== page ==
I’ve done a lot of thinking recently about prayer, particularly in the context of small group Bible studies. I hope to have more to say about this in the near future, but for now I wanted to share a quote I found helpful.
Found in the midst of John Piper’s helpful book When I Don’t Desire God, this quote draws the distinction between natural desires and spiritual ones. I’m challenged by this to consider both how my prayers reflect my desires and whether my desires are the same as those of an unbeliever.
Most people, before their prayers are soaked in Scripture, simply bring their natural desires to God. In other words, they pray the way an unbeliever would pray who is convinced that God might give him what he wants: health, a better job, safe journeys, a prosperous portfolio, successful children, plenty of food, a happy marriage, a car that works, a comfortable retirement, etc. None of these is evil. They’re just natural. You don’t have to be born again to want any of these. Desiring them—even from God—is no evidence of saving faith. So if these are all you pray for, there is a deep problem. Your desires have not yet been changed to put the glory of Christ at the center.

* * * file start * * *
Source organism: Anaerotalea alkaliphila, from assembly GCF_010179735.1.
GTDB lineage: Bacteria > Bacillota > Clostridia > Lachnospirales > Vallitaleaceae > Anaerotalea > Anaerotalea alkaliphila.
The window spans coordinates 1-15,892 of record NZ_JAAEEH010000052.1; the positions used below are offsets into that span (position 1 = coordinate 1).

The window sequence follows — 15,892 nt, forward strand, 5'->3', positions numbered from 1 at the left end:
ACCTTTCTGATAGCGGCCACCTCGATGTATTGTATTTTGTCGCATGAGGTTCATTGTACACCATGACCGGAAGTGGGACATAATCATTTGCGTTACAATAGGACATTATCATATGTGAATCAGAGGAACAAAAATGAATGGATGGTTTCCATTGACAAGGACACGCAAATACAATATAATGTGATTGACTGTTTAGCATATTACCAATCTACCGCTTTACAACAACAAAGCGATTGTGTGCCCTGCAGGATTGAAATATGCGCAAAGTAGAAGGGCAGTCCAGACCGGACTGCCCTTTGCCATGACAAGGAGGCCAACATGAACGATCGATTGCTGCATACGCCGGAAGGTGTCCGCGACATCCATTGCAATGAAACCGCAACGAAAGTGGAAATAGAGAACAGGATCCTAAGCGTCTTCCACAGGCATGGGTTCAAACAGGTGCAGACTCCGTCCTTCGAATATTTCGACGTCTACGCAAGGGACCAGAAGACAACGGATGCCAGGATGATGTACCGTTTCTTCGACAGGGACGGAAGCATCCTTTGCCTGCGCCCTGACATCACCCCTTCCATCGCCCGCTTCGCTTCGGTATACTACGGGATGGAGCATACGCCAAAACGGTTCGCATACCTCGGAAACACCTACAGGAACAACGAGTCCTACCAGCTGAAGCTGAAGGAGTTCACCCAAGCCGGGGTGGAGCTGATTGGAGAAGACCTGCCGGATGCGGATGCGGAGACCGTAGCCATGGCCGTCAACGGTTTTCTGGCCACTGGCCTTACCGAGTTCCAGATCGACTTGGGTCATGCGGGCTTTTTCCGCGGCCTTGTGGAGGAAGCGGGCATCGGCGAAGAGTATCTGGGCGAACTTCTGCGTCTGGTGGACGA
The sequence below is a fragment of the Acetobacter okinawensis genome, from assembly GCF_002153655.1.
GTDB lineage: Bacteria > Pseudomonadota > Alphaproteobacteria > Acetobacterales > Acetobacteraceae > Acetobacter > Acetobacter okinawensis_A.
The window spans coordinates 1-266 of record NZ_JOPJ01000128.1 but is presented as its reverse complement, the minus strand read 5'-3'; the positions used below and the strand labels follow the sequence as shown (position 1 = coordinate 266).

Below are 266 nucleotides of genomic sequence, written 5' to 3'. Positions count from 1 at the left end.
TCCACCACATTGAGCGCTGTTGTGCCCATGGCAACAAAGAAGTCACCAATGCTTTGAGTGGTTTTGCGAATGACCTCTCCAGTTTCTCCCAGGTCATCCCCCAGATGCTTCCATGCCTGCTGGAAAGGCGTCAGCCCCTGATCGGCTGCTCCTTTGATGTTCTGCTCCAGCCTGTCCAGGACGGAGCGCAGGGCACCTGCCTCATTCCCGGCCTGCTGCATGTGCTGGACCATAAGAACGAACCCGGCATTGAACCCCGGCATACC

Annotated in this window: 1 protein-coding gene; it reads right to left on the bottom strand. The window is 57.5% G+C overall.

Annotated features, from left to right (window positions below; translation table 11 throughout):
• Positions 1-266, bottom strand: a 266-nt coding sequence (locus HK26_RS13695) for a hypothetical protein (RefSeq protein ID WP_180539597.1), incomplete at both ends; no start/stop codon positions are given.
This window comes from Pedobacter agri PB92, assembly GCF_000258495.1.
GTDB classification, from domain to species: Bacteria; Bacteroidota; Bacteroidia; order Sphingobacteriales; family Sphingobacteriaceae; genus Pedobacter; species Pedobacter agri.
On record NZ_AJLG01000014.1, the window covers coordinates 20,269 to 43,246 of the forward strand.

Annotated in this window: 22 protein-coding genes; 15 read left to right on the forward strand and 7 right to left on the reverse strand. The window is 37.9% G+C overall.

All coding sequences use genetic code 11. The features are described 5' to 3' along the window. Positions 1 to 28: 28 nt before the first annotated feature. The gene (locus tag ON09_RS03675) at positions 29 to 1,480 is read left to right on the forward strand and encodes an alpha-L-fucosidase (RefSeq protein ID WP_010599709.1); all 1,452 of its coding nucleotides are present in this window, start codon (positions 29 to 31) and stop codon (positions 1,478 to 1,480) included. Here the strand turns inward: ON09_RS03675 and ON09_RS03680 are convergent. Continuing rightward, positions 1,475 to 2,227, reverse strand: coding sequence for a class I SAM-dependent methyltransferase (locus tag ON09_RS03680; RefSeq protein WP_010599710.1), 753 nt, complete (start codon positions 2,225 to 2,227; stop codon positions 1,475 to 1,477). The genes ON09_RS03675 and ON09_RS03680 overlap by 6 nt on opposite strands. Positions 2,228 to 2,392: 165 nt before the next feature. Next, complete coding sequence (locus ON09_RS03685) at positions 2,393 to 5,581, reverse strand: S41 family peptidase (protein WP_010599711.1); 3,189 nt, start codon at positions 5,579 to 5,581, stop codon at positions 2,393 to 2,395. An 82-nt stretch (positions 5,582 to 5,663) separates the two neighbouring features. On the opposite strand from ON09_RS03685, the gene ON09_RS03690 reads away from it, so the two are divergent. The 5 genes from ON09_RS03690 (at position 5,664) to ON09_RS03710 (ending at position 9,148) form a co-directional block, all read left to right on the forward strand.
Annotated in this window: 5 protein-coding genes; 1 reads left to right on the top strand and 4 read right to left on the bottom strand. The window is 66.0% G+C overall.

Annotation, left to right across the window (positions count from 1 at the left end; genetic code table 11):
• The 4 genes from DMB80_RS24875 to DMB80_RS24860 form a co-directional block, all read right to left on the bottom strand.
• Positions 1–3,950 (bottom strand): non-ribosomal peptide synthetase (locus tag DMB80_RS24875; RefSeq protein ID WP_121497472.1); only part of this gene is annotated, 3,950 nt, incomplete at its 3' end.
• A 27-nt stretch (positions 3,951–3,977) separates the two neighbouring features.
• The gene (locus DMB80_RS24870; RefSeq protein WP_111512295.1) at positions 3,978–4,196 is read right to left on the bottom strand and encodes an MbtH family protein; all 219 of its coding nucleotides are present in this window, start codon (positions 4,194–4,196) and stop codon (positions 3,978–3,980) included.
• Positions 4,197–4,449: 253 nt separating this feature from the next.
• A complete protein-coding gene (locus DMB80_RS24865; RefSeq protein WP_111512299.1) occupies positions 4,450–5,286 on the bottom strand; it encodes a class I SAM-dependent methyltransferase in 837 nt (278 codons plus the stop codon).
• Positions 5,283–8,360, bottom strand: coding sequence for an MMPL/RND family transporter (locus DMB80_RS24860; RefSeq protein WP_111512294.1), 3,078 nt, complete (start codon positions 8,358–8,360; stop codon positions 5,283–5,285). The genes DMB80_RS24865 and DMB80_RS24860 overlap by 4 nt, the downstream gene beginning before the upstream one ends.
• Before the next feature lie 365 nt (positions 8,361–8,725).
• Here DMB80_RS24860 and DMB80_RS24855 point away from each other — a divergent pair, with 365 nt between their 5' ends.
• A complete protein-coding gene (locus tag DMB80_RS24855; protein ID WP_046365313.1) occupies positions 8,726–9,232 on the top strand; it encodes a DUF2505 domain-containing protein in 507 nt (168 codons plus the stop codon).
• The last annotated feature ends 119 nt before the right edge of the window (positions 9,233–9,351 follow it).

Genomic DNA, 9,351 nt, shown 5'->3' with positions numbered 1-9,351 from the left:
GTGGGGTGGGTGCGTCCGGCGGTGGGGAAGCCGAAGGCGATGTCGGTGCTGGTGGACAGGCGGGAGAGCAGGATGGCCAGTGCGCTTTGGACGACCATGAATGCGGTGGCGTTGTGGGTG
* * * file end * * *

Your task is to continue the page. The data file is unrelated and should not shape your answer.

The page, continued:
But when you saturate your mind with the Christ-exalting Word of God and turn it into prayer, your desires and your prayers become spiritual. That is, they are shaped by the Holy Spirit into God-centered, Christ-exalting prayers. The glory of Christ, and the name of God, and the spiritual well-being of people, and the delight you have in knowing Jesus—these become your dominant concerns and your constant requests. You still pray for health and marriage and job and journeys, but now what you want to happen is that, in all these, Christ will be exalted. This changes the pattern and passion of your prayers. Your prayer for a journey is not merely that it be safe, but that all along the way your joy would be in God and that he would shine through you. Your prayer for your job is not merely that it be stable and peaceful and prosperous, but that it truly serves the needs of society and that in all your labor and all your relationships your joy in Christ and your love for people would make a name for Jesus. — John Piper, When I Don’t Desire God, pp.165–166